Law Society intervenes in two practices
Client accounts of both firms frozen; lawyer of one practised without renewing certificate.
The Law Society has intervened in the practice of two law firms and frozen their client accounts.
In the first case last month, it said it is probing a law firm where a veteran lawyer operated without renewing his practising certificate.
A spokesman for the Law Society told The Straits Times that the certificate of the veteran lawyer, who runs N D Law Chambers, had expired on March 31 and there was no application to renew it.
As a result, the society intervened in the practice and all accounts of the law firm on May 13, based on the Legal Profession Act.
"The effect of this statutory intervention is to suspend the operation of the law practice and freeze all client accounts relating to the law practice," said the spokesman. "In the circumstances, the sole proprietor of the law practice cannot continue managing the operations of the law practice with effect from the date of the statutory intervention."
The lawyer was not named.
Lawyers said that to renew a practising certificate, law firms must prove that the preceding year's client accounts had been duly cleared by an auditor.
A check yesterday showed the firm had vacated its premises in Roberts Lane in Little India.
The firm, which employed several support staff, handled mostly personal injury claims.
Many involved small claims such as those by accident victim S. Hairul, 36, who was told on May 11 that a compensation cheque for $2,000 would be sent to the law firm by the vehicle insurer.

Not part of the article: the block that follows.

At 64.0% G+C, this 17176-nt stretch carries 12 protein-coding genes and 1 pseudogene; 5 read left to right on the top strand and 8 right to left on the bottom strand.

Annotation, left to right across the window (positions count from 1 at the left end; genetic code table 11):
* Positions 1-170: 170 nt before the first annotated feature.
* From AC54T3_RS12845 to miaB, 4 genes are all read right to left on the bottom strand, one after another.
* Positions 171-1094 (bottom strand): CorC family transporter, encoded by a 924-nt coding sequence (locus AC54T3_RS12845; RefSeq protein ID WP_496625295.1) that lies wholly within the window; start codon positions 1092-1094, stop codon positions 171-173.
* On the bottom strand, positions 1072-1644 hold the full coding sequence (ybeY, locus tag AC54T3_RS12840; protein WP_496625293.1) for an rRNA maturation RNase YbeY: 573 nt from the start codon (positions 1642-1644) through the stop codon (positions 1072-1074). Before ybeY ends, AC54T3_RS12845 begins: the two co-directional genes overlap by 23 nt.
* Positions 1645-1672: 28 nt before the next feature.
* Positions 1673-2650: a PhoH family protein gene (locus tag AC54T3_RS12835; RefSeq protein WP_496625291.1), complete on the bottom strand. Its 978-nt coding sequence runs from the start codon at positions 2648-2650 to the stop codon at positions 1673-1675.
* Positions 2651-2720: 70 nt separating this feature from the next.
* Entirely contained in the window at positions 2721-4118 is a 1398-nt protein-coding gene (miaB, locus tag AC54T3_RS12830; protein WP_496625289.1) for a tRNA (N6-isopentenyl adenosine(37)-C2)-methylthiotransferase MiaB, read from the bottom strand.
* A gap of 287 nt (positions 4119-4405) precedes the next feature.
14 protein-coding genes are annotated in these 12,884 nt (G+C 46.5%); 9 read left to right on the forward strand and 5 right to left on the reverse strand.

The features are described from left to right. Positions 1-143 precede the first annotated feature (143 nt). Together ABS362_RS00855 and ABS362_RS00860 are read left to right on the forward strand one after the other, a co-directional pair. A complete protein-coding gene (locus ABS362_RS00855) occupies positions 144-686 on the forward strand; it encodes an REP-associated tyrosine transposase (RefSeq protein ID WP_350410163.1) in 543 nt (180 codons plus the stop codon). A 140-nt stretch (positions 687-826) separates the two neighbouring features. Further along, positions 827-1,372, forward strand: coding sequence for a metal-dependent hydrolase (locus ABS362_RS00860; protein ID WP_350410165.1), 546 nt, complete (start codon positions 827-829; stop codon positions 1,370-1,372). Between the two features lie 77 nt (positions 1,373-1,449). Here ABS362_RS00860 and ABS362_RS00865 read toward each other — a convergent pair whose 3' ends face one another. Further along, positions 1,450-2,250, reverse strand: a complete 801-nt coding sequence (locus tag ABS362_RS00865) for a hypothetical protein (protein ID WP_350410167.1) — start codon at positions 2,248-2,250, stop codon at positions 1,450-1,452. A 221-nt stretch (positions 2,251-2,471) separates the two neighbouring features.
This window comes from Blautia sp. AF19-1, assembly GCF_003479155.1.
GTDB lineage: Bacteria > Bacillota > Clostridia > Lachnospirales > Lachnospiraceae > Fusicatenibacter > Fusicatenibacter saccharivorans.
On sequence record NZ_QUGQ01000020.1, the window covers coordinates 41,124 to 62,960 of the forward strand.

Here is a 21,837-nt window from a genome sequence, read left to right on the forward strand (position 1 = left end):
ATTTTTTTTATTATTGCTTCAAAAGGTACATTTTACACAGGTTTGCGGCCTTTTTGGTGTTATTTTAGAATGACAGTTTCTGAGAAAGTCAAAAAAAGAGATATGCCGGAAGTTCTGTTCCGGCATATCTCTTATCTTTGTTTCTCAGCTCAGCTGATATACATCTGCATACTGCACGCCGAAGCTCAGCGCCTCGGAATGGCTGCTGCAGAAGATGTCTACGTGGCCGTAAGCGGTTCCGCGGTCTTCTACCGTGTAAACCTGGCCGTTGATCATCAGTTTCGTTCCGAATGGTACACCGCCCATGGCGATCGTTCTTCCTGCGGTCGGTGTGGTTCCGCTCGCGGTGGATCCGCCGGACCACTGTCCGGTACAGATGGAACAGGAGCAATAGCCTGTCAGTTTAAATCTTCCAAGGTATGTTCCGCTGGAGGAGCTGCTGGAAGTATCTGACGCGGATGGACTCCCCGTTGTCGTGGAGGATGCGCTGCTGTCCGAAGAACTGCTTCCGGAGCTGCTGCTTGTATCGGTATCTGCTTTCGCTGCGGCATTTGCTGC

He had suffered bruises and wounds from a collision between his motorcycle and a vehicle on Kallang-Paya Lebar Expressway in April last year.
"There was no update from the firm after three weeks and I called the firm's number on June 2. I was told it was the wrong number and the place is no longer linked to the firm," said Mr Hairul, who was disappointed as he needed the cash.
The Law Society yesterday also intervened in the accounts of another law firm, The Southern Law Corporation, and froze all client accounts related to it.
The spokesman said: "The law corporation can continue its practice save that no withdrawals can be made from its client accounts. (The Law Society's council) exercised its regulatory functions to intervene in the law corporation to protect client monies and to maintain public confidence in the legal profession."
She added that the council will, in due course, take over and examine the bank accounts of the firm.
Separately, Law Society president Gregory Vijayendran on Tuesday announced help for members - an estimated $1.3 million worth of compensation fund waivers and a 25 per cent rebate on the practising certificate fees for the current practising year which ends on March 31 next year.
The compensation fund administered by the society provides grants to applicants who have suffered losses caused by a lawyer's dishonesty or his staff, among other things.
This is the second round of support for members. The society had last month waived practising certificate fees and compensation fund contributions for newly called lawyers.
Senior Counsel Vijayendran said: "As we prepare to emerge from an atypical two months of an unprecedented business disruption, we know that for some of you here, you are teetering on the brink with law firm sustainability questions and a prognosis of months of weak economic outlook ahead."
The two rounds of support cost the society more than $2.3 million.
Mr Vijayendran said the money came from the society's reserves, and paid tribute to previous councils' prudent fiscal and financial stewardship. He stressed that the council remains committed to being financially prudent to ensure that the society will not face its own sustainability issues.
He urged members who are coping well and do not need the rebates to consider contributing to one of the Law Society's welfare and charitable entities.
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